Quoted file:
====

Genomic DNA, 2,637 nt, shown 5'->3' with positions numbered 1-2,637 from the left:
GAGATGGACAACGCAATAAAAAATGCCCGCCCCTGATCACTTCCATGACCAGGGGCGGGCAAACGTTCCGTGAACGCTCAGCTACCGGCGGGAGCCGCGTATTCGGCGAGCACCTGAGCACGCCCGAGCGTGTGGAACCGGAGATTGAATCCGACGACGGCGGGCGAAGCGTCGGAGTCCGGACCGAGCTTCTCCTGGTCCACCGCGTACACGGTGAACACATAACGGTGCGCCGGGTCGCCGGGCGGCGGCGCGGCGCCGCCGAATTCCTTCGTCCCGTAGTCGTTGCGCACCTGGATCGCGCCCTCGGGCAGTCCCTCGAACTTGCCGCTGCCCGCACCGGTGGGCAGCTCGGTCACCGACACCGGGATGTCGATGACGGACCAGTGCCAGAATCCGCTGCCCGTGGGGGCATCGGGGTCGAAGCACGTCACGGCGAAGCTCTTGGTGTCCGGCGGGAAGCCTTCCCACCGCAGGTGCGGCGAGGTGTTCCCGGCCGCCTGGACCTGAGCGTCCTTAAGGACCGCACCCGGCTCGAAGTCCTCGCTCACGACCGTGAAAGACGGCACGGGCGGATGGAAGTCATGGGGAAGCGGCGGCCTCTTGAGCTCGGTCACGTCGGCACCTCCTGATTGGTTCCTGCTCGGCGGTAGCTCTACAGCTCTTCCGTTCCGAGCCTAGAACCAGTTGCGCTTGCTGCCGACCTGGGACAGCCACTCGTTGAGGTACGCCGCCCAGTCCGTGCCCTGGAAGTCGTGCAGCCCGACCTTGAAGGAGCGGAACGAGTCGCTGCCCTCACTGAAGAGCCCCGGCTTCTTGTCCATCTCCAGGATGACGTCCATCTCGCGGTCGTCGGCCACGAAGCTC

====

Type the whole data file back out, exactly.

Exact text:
Genomic DNA, 2,637 nt, shown 5'->3' with positions numbered 1-2,637 from the left:
GAGATGGACAACGCAATAAAAAATGCCCGCCCCTGATCACTTCCATGACCAGGGGCGGGCAAACGTTCCGTGAACGCTCAGCTACCGGCGGGAGCCGCGTATTCGGCGAGCACCTGAGCACGCCCGAGCGTGTGGAACCGGAGATTGAATCCGACGACGGCGGGCGAAGCGTCGGAGTCCGGACCGAGCTTCTCCTGGTCCACCGCGTACACGGTGAACACATAACGGTGCGCCGGGTCGCCGGGCGGCGGCGCGGCGCCGCCGAATTCCTTCGTCCCGTAGTCGTTGCGCACCTGGATCGCGCCCTCGGGCAGTCCCTCGAACTTGCCGCTGCCCGCACCGGTGGGCAGCTCGGTCACCGACACCGGGATGTCGATGACGGACCAGTGCCAGAATCCGCTGCCCGTGGGGGCATCGGGGTCGAAGCACGTCACGGCGAAGCTCTTGGTGTCCGGCGGGAAGCCTTCCCACCGCAGGTGCGGCGAGGTGTTCCCGGCCGCCTGGACCTGAGCGTCCTTAAGGACCGCACCCGGCTCGAAGTCCTCGCTCACGACCGTGAAAGACGGCACGGGCGGATGGAAGTCATGGGGAAGCGGCGGCCTCTTGAGCTCGGTCACGTCGGCACCTCCTGATTGGTTCCTGCTCGGCGGTAGCTCTACAGCTCTTCCGTTCCGAGCCTAGAACCAGTTGCGCTTGCTGCCGACCTGGGACAGCCACTCGTTGAGGTACGCCGCCCAGTCCGTGCCCTGGAAGTCGTGCAGCCCGACCTTGAAGGAGCGGAACGAGTCGCTGCCCTCACTGAAGAGCCCCGGCTTCTTGTCCATCTCCAGGATGACGTCCATCTCGCGGTCGTCGGCCACGAAGCTC